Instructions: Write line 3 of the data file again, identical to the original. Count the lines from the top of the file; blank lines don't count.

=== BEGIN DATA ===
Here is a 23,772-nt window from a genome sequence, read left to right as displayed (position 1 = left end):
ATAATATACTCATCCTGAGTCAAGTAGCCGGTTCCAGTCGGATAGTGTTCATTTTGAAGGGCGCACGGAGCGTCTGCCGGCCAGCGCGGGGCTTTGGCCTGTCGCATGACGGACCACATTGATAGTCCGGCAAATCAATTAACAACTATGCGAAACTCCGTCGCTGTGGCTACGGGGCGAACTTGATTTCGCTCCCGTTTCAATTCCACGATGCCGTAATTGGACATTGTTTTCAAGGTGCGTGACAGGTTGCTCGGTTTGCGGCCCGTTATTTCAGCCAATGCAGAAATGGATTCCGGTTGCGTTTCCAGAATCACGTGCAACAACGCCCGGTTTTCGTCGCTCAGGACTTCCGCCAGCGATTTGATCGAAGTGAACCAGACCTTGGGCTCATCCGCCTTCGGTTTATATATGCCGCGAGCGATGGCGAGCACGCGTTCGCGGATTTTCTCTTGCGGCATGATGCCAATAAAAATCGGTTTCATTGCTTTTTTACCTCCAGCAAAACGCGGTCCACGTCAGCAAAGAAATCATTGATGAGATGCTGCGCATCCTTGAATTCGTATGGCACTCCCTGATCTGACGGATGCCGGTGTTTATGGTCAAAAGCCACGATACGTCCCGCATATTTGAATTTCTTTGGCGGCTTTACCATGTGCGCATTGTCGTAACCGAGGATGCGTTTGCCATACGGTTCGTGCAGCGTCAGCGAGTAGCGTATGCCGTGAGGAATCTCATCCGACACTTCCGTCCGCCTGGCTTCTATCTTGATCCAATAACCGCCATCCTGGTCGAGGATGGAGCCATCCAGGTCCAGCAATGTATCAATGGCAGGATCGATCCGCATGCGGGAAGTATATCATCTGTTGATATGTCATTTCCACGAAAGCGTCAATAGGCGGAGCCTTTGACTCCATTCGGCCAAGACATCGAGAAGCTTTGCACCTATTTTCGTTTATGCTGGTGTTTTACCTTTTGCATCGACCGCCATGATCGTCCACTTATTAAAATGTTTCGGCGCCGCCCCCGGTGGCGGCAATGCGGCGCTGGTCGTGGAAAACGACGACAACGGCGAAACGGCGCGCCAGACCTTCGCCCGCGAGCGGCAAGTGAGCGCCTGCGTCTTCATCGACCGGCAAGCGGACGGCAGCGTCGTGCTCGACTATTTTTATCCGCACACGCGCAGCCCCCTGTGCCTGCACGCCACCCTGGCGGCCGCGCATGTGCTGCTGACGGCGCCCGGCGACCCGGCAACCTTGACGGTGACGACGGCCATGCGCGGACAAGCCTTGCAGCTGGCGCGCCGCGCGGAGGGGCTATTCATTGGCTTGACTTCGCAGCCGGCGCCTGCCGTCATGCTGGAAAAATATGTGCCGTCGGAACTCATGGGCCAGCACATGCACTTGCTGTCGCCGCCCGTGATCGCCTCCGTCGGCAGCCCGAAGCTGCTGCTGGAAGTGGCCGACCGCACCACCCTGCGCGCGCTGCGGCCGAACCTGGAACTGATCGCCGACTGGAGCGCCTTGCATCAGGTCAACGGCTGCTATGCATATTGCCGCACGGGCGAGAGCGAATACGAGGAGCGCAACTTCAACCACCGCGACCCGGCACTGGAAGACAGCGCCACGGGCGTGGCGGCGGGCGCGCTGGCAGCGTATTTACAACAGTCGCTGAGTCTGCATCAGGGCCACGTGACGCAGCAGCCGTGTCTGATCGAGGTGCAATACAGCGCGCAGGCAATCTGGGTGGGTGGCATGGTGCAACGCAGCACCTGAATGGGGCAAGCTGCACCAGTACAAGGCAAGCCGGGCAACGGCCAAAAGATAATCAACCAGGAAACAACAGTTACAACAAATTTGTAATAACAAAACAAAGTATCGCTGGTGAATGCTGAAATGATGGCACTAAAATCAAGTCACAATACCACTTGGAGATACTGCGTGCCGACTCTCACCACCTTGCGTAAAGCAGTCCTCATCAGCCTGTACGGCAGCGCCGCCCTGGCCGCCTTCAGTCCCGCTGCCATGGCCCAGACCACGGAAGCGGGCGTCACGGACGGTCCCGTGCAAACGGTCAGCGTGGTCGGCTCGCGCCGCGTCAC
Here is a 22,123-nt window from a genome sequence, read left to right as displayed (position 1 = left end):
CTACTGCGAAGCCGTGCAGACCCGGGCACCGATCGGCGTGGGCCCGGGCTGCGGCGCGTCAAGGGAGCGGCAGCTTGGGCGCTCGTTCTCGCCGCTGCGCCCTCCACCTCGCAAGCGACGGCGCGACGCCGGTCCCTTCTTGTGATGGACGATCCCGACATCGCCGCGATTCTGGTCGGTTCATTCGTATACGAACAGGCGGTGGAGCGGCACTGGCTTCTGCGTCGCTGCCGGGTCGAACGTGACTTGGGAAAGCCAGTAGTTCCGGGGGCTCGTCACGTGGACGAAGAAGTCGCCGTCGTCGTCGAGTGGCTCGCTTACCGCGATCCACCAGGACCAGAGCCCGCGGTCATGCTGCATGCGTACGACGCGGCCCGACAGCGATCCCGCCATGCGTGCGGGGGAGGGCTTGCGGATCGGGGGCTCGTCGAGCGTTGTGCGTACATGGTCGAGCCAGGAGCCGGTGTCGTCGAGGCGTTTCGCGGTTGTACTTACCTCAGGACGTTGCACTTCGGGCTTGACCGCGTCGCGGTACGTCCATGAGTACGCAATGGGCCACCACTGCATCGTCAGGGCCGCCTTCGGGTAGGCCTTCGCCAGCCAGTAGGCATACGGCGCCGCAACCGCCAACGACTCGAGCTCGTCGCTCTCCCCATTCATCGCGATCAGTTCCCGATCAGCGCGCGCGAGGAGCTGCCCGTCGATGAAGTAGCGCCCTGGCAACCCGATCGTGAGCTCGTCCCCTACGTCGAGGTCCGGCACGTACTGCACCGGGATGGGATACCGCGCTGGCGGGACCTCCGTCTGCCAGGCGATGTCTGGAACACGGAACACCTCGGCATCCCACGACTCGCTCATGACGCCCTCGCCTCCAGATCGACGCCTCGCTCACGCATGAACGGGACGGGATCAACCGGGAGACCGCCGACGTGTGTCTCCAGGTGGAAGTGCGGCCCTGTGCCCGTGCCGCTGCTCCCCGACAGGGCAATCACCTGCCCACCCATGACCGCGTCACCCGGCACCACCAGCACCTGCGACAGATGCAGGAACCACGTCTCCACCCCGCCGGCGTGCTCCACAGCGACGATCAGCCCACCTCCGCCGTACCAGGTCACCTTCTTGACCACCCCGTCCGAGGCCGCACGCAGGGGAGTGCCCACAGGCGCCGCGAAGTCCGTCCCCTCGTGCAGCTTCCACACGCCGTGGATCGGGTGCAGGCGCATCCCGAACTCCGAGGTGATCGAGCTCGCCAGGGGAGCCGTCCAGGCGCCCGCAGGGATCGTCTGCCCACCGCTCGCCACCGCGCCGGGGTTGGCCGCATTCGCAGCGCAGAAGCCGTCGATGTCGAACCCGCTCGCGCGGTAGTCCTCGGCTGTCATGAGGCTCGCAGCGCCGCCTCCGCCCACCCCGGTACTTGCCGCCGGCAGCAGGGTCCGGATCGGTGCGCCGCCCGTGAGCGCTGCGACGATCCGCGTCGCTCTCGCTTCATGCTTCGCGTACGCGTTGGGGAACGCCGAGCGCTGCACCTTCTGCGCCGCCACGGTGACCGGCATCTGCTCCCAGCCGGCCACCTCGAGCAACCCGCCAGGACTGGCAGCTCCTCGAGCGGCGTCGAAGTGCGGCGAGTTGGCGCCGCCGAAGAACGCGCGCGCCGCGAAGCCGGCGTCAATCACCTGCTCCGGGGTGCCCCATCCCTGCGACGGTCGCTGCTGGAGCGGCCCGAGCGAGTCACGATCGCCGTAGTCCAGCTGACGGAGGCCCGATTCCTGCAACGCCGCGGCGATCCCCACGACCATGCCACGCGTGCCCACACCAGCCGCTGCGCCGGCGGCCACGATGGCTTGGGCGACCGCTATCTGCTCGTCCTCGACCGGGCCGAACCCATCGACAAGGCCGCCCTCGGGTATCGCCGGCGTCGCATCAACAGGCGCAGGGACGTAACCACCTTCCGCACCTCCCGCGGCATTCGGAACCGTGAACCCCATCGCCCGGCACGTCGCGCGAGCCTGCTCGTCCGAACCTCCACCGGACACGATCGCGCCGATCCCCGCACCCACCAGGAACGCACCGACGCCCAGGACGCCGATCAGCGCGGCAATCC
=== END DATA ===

Here is a 22,123-nt window from a genome sequence, read left to right as displayed (position 1 = left end):